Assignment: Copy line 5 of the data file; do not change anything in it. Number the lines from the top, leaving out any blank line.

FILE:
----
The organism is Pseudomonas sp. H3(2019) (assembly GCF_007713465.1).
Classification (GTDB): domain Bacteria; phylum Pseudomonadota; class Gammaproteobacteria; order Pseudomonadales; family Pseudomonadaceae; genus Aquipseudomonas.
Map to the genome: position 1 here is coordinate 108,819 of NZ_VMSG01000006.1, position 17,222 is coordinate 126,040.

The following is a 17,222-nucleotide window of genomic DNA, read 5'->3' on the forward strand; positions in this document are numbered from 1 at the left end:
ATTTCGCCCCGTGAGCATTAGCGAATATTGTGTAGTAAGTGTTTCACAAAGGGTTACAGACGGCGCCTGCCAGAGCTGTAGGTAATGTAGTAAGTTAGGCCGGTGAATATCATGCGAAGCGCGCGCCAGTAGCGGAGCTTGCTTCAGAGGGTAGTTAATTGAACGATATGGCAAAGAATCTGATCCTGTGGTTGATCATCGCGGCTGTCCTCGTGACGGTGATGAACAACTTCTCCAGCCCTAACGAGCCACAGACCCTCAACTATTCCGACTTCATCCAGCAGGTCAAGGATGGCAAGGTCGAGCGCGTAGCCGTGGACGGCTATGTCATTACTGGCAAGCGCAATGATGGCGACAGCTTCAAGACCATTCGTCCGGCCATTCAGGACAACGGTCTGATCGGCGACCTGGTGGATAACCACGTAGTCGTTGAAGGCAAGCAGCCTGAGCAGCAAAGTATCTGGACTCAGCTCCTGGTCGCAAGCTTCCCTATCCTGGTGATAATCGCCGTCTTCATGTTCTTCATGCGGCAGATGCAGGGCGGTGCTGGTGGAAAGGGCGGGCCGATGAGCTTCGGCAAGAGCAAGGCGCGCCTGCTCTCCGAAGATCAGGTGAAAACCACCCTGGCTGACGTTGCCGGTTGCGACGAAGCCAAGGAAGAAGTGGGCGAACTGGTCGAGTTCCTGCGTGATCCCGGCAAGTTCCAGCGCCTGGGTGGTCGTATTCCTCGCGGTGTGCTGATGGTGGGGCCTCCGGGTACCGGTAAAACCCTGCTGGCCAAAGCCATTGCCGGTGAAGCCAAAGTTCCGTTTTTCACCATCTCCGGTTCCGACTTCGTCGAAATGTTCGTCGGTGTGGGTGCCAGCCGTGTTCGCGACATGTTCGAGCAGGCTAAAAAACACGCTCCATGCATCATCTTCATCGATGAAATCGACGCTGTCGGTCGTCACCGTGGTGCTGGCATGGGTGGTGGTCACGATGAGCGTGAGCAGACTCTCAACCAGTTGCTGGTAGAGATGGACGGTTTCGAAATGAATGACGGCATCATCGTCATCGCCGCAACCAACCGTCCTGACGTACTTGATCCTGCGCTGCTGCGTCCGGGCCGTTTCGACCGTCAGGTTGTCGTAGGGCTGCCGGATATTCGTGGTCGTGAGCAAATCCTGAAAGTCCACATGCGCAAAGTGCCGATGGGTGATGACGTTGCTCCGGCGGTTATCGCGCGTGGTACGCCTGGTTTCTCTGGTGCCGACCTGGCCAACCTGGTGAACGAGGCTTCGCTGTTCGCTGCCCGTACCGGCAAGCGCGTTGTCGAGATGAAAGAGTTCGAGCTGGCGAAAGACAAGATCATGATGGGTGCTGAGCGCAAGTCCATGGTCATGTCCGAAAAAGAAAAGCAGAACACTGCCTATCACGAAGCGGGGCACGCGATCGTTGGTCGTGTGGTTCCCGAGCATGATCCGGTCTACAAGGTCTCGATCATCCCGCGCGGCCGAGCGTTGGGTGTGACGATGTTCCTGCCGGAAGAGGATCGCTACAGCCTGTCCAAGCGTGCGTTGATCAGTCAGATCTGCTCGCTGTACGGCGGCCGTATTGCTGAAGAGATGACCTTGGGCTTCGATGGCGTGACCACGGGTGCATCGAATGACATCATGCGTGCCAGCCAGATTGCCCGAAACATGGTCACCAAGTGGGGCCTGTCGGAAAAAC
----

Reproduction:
ATTTCGCCCCGTGAGCATTAGCGAATATTGTGTAGTAAGTGTTTCACAAAGGGTTACAGACGGCGCCTGCCAGAGCTGTAGGTAATGTAGTAAGTTAGGCCGGTGAATATCATGCGAAGCGCGCGCCAGTAGCGGAGCTTGCTTCAGAGGGTAGTTAATTGAACGATATGGCAAAGAATCTGATCCTGTGGTTGATCATCGCGGCTGTCCTCGTGACGGTGATGAACAACTTCTCCAGCCCTAACGAGCCACAGACCCTCAACTATTCCGACTTCATCCAGCAGGTCAAGGATGGCAAGGTCGAGCGCGTAGCCGTGGACGGCTATGTCATTACTGGCAAGCGCAATGATGGCGACAGCTTCAAGACCATTCGTCCGGCCATTCAGGACAACGGTCTGATCGGCGACCTGGTGGATAACCACGTAGTCGTTGAAGGCAAGCAGCCTGAGCAGCAAAGTATCTGGACTCAGCTCCTGGTCGCAAGCTTCCCTATCCTGGTGATAATCGCCGTCTTCATGTTCTTCATGCGGCAGATGCAGGGCGGTGCTGGTGGAAAGGGCGGGCCGATGAGCTTCGGCAAGAGCAAGGCGCGCCTGCTCTCCGAAGATCAGGTGAAAACCACCCTGGCTGACGTTGCCGGTTGCGACGAAGCCAAGGAAGAAGTGGGCGAACTGGTCGAGTTCCTGCGTGATCCCGGCAAGTTCCAGCGCCTGGGTGGTCGTATTCCTCGCGGTGTGCTGATGGTGGGGCCTCCGGGTACCGGTAAAACCCTGCTGGCCAAAGCCATTGCCGGTGAAGCCAAAGTTCCGTTTTTCACCATCTCCGGTTCCGACTTCGTCGAAATGTTCGTCGGTGTGGGTGCCAGCCGTGTTCGCGACATGTTCGAGCAGGCTAAAAAACACGCTCCATGCATCATCTTCATCGATGAAATCGACGCTGTCGGTCGTCACCGTGGTGCTGGCATGGGTGGTGGTCACGATGAGCGTGAGCAGACTCTCAACCAGTTGCTGGTAGAGATGGACGGTTTCGAAATGAATGACGGCATCATCGTCATCGCCGCAACCAACCGTCCTGACGTACTTGATCCTGCGCTGCTGCGTCCGGGCCGTTTCGACCGTCAGGTTGTCGTAGGGCTGCCGGATATTCGTGGTCGTGAGCAAATCCTGAAAGTCCACATGCGCAAAGTGCCGATGGGTGATGACGTTGCTCCGGCGGTTATCGCGCGTGGTACGCCTGGTTTCTCTGGTGCCGACCTGGCCAACCTGGTGAACGAGGCTTCGCTGTTCGCTGCCCGTACCGGCAAGCGCGTTGTCGAGATGAAAGAGTTCGAGCTGGCGAAAGACAAGATCATGATGGGTGCTGAGCGCAAGTCCATGGTCATGTCCGAAAAAGAAAAGCAGAACACTGCCTATCACGAAGCGGGGCACGCGATCGTTGGTCGTGTGGTTCCCGAGCATGATCCGGTCTACAAGGTCTCGATCATCCCGCGCGGCCGAGCGTTGGGTGTGACGATGTTCCTGCCGGAAGAGGATCGCTACAGCCTGTCCAAGCGTGCGTTGATCAGTCAGATCTGCTCGCTGTACGGCGGCCGTATTGCTGAAGAGATGACCTTGGGCTTCGATGGCGTGACCACGGGTGCATCGAATGACATCATGCGTGCCAGCCAGATTGCCCGAAACATGGTCACCAAGTGGGGCCTGTCGGAAAAAC